The holidays are a crazy time for everyone, and now that January is here (ok, it’s already mid-January, but I’m doing the best I can!), I am hoping that I can make serious headway into the stacks of papers covering my desk. I got a new computer (mine was threatening to die at any moment) and two giant (to me) monitors, so I thought I was set – ready to tackle the backlog of work and resolved to have a clean desk!
Did I mention we also got 2 kittens for Christmas? Yeah. So, one or the other of them is now on my lap, lying across my typing arms, and the other is invariably sitting smack dab in the middle of my desk, right in front of my monitor! Not the picture of efficiency I’d envisioned, but at least someone’s happy!
Well, all this brings me to one of these stacks of paper — one I’ve been working on for awhile and could never seem to get all the way through. I picked the stack to tackle after I read a recent post from my friend Linda over at The Gluten-Free Homemaker, challenging everyone to do a really thorough cleaning of their kitchens.
I had started a post to answer questions on gluten-free cleaning agents last year, but had never gotten around to finishing it, so I figured, I’m leaving on a plane in a few hours and haven’t packed, so this is the perfect time to scratch this off my to-do list, right?
A few readers have inquired about rumors they’d heard that dishwashing detergent contains gluten. This could be serious, as you know, for anyone with celiac disease or gluten sensitivity. I’m not so concerned if there was gluten in my laundry detergent, as I don’t typically lick my clothes, but my forks? Yes. (Note- if you are gluten sensitive or have other allergies, you could have issues with gluten-containing soaps, shampoo, laundry detergent, lotions and the like – you’ll know because it will bother your skin; celiacs must ingest gluten to get sick from the contamination).
While we’re on the subject, what about our counters? I’ve been known to put food on my counters now and again, I don’t want to clean those surfaces with a cleaner containing gluten either (and with cats now, I’ll be washing my counters even more frequently!). If you have a kitchen that still has gluten in it, this is another concern as well. Amy at the Savvy Celiac wrote an interesting post on “washing away” gluten in your kitchen. Comparing some studies done on removing peanut protein, she speculates that some household cleaners would do better than hand sanitizer or even soap and water to wash surfaces clean of gluten.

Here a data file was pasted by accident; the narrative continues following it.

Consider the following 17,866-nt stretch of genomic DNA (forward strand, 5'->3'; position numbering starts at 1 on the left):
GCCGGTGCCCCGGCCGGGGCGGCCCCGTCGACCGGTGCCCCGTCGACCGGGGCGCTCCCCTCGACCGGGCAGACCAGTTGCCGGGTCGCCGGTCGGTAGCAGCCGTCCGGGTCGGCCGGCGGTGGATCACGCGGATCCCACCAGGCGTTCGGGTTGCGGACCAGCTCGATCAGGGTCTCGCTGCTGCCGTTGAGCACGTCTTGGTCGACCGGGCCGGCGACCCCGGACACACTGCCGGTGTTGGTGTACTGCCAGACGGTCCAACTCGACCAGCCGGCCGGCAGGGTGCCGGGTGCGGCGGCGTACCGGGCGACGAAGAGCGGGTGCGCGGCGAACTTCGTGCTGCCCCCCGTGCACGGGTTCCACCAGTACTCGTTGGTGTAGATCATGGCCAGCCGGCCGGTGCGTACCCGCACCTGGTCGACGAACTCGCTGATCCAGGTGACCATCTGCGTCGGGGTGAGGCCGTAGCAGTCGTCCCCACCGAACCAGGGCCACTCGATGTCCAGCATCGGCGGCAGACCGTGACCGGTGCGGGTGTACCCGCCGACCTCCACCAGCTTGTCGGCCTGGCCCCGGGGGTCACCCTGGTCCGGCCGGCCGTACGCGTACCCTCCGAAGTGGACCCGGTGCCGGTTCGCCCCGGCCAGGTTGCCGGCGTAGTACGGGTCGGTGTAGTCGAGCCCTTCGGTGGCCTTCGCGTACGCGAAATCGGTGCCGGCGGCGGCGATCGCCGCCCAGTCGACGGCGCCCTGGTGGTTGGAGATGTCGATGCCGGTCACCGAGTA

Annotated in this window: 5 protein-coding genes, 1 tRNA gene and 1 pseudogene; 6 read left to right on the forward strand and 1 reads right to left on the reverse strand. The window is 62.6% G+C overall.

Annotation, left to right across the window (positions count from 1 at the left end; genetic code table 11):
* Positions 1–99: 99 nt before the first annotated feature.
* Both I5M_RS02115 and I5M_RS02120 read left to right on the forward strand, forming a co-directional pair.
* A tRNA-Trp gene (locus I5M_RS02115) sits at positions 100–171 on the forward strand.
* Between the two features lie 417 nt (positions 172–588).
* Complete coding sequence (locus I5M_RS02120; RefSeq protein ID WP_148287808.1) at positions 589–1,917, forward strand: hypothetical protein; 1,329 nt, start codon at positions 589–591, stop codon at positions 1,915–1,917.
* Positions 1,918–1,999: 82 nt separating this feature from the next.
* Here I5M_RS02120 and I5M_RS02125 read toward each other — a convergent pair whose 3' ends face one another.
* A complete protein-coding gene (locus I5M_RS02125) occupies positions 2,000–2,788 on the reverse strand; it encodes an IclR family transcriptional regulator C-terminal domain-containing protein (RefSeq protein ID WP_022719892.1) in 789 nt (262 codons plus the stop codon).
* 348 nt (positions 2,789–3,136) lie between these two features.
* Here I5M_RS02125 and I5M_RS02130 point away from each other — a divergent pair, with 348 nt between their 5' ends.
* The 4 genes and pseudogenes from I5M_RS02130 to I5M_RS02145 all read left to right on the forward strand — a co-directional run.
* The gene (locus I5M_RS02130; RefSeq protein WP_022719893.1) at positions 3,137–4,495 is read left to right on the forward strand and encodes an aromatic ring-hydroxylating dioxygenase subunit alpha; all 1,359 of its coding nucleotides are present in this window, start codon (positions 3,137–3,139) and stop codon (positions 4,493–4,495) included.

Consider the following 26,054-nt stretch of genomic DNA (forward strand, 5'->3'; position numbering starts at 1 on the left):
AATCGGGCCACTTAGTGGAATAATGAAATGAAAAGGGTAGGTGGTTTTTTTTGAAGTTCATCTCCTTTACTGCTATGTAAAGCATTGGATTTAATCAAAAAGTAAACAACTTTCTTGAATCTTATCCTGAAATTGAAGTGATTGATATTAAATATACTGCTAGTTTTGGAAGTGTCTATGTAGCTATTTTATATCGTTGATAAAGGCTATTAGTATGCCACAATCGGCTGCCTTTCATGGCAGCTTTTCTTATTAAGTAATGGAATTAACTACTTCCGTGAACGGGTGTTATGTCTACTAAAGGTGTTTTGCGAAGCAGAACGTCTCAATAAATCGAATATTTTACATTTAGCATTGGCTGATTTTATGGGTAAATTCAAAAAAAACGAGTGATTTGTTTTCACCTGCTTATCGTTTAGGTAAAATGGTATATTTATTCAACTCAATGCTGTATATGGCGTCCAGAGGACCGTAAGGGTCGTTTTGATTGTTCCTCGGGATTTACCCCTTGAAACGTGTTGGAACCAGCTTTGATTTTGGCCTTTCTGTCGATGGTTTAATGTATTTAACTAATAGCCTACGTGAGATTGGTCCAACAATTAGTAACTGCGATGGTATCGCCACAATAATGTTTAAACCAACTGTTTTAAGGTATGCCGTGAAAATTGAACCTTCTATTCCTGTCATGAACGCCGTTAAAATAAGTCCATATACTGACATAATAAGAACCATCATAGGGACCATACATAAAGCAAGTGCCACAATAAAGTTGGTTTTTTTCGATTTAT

I started my search and emailed many companies for answers. (I always suggest that folks do this about any product - food or otherwise - if they have questions. You will get a satisfactory answer from the companies, or you won’t, and that’s your answer.)
By way of example, here are a couple of helpful emails I received from companies in response to my inquiries:
Thank you for your interest in Mrs. Meyer’s, and for taking the time to write us. I apologize for the delay in getting back to you. Our products are wheat and gluten free. That being said, the equipment used to manufacture our products is not dedicated equipment, so there is a very slim chance of cross contamination. Good sterilization and separation practices are employed to avoid cross contamination.
Because our products are richly fragranced, and comprised of plant sourced ingredients, we would not say that our products are “allergy free”. While allergic responses to our products are rare, people can be allergic to anything. We are happy to provide dish soap samples of our different fragrances for you to try before you buy if you are interested. I hope that this information is helpful. Please let me know if I can be of further assistance.
With clean and kind regards,
Customer Service Representative
Toll free at: 877-576-8808
Caldrea / Mrs. Meyer’s Clean Day
www.caldrea.com / www.mrsmeyers.com
Thanks for writing to us.
I’m happy to say that all our cleaning products are gluten free. The only products that we have with any gluten ingredients would be our Feminine Care pads(pantyliners and maxi pads). They use an absorbent material derived from wheat. Please know that the Feminine care products are made in a different facility all together.
Hopefully this can help you find the right products for your home. Please let me know if I can do anything further to help.
The gist of what I’ve learned is that there are some really good, gluten-free options for cleaning agents out there. As with any product, formulas can change, so to be doubly sure, check for yourself before purchasing. Below is a partial list of gluten-free cleaners — when it comes to my counters and my dishes, these are the ones I’ll be choosing.
Gluten-Free Cleaning Products (gathered from company websites and direct responses to my inquiries):
GF Proctor & Gamble products:
- Cascade Complete® Gel with and without bleach
- Cascade Complete® ActionPacs
- Cascade Complete® Powder
- Complete® with Bleach Powder
- Crystal Clear® Rinse Aid
- Cascade with Dawn® ActionPacs
- Dawn® Gel
- Dawn® Powder
- Dawn® Dishwashing Detergent
- Tide® Laundry Detergent (liquid or powder)
GF Colgate Palmolive products:
- Crystal White Octagon Lemon Dish Liquid
- Ajax Cleanser with bleach
- Murphy Oil Soap
One more thing …
If all this is making your head spin and you’re inclined to want to make your own dish detergent recipe, check out Heidi’s recipe at Adventures of a Gluten-Free Mom.